Identification of Zn-nicotianamine and Fe-2'-Deoxymugineic acid in the phloem sap from rice plants (Oryza sativa L.).
ABSTRACT In higher plants, the supply of metals such as Zn and Fe via phloem is important for the growth and physiology of young organs. However, little information is available on the speciation (chemical forms) of these metals in the phloem fluids. Because the pH of phloem fluids is slightly alkaline and the concentration of phosphate, which may bind to metals, is high, Zn and Fe in phloem fluids could be precipitated if these metals do not form complexes with some ligand compounds. In the present experiment, we examined the chemical forms of Zn and Fe in phloem sap collected from rice (Oryza sativa L.) by separating the phloem sap using size-exclusion and anion-exchange chromatography, and identifying the contents using electrospray ionization time-of-flight mass spectrometry. The low molecular weight chemical forms of Zn and Fe were identified as Zn-nicotianamine and Fe(III)-2'-deoxymugineic acid complexes, respectively. This report is the first to identify metal-chelate complexes in rice phloem sap.
- Soil Science and Plant Nutrition 06/2014; 60(4):460-469. · 0.75 Impact Factor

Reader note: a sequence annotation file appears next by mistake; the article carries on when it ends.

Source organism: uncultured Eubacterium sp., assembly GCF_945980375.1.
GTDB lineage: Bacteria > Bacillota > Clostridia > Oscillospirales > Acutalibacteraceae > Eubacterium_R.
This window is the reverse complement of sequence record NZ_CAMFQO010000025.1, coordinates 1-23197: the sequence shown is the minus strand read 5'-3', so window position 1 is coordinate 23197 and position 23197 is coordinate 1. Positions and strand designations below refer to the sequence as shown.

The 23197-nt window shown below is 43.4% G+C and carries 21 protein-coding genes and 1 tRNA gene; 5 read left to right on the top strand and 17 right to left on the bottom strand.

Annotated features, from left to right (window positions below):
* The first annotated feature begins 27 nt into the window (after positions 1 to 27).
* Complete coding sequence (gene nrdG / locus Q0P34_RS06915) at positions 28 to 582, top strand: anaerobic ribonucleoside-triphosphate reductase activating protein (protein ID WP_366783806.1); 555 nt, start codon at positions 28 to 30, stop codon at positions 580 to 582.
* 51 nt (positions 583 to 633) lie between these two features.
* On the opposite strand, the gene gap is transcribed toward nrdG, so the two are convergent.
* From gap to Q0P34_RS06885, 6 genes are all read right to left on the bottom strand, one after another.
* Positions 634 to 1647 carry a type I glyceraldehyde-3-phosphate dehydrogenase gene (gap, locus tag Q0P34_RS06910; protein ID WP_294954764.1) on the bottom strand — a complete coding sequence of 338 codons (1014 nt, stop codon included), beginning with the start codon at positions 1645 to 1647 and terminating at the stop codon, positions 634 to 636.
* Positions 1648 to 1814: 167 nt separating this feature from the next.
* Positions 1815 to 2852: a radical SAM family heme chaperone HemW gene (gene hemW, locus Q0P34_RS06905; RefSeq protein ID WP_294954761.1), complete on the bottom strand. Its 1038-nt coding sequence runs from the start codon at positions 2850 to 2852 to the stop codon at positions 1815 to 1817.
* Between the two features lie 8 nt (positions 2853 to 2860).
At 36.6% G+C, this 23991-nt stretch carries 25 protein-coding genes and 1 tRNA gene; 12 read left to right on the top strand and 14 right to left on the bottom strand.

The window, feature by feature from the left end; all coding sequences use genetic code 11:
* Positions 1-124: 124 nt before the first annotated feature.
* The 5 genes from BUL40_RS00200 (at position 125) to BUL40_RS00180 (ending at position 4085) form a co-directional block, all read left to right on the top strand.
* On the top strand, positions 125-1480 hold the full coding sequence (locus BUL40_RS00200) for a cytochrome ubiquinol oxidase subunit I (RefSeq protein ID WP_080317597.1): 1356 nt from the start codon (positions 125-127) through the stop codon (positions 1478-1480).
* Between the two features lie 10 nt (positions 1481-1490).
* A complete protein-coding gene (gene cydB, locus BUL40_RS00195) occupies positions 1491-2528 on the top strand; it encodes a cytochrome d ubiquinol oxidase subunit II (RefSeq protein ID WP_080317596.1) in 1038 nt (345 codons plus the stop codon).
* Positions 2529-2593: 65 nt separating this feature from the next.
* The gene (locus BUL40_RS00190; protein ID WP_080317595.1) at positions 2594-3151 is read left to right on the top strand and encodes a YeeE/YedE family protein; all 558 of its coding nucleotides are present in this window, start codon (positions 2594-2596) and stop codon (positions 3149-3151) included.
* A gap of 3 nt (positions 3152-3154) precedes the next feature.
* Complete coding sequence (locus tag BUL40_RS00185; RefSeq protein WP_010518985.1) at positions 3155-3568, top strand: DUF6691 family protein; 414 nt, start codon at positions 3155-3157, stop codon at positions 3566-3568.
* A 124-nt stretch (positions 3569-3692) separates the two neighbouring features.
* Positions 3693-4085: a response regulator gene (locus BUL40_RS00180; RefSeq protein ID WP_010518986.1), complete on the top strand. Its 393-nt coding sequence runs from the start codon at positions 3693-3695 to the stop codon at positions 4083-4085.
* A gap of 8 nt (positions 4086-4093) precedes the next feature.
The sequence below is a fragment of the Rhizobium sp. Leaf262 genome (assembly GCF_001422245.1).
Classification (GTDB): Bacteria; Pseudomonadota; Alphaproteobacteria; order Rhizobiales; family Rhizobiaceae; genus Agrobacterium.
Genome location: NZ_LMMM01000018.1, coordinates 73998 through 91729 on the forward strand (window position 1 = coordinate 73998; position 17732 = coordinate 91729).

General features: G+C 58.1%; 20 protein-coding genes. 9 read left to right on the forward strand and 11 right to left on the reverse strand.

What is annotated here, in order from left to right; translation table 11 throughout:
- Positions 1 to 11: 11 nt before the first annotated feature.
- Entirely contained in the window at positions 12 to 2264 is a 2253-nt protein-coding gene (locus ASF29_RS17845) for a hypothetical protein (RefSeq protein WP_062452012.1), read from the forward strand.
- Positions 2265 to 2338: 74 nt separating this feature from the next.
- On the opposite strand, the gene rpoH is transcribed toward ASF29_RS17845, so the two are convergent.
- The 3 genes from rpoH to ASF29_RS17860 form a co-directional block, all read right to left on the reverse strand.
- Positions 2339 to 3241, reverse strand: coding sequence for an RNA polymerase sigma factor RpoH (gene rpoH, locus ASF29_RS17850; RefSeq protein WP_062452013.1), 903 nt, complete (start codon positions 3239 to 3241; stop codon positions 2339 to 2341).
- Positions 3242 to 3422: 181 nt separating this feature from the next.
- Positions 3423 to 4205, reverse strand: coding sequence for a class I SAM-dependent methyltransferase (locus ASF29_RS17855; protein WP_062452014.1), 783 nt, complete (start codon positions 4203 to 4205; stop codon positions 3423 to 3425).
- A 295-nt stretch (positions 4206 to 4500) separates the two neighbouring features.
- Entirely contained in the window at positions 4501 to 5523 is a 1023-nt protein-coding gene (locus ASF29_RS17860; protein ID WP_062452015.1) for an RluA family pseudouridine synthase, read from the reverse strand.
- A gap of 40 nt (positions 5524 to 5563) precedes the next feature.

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ABSTRACT: Background During wheat senescence, leaf components are degraded in a coordinated manner, releasing amino acids and micronutrients which are subsequently transported to the developing grain. We have previously shown that the simultaneous downregulation of Grain Protein Content (GPC) transcription factors, GPC1 and GPC2, greatly delays senescence and disrupts nutrient remobilization, and therefore provide a valuable entry point to identify genes involved in micronutrient transport to the wheat grain.ResultsWe generated loss-of-function mutations for GPC1 and GPC2 in tetraploid wheat and showed in field trials that gpc1 mutants exhibit significant delays in senescence and reductions in grain Zn and Fe content, but that mutations in GPC2 had no significant effect on these traits. An RNA-seq study of these mutants at different time points showed a larger proportion of senescence-regulated genes among the GPC1 (64%) than among the GPC2 (37%) regulated genes. Combined, the two GPC genes regulate a subset (21.2%) of the senescence-regulated genes, 76.1% of which are upregulated at 12 days after anthesis, before the appearance of any visible signs of senescence. Taken together, these results demonstrate that GPC1 is a key regulator of nutrient remobilization which acts predominantly during the early stages of senescence. Genes upregulated at this stage include transporters from the ZIP and YSL gene families, which facilitate Zn and Fe export from the cytoplasm to the phloem, and genes involved in the biosynthesis of chelators that facilitate the phloem-based transport of these nutrients to the grains.Conclusions This study provides an overview of the transport mechanisms activated in the wheat flag leaf during monocarpic senescence. It also identifies promising targets to improve nutrient remobilization to the wheat grain, which can help mitigate Zn and Fe deficiencies that afflict many regions of the developing world.BMC Plant Biology 12/2014; 14(1):368. · 3.94 Impact Factor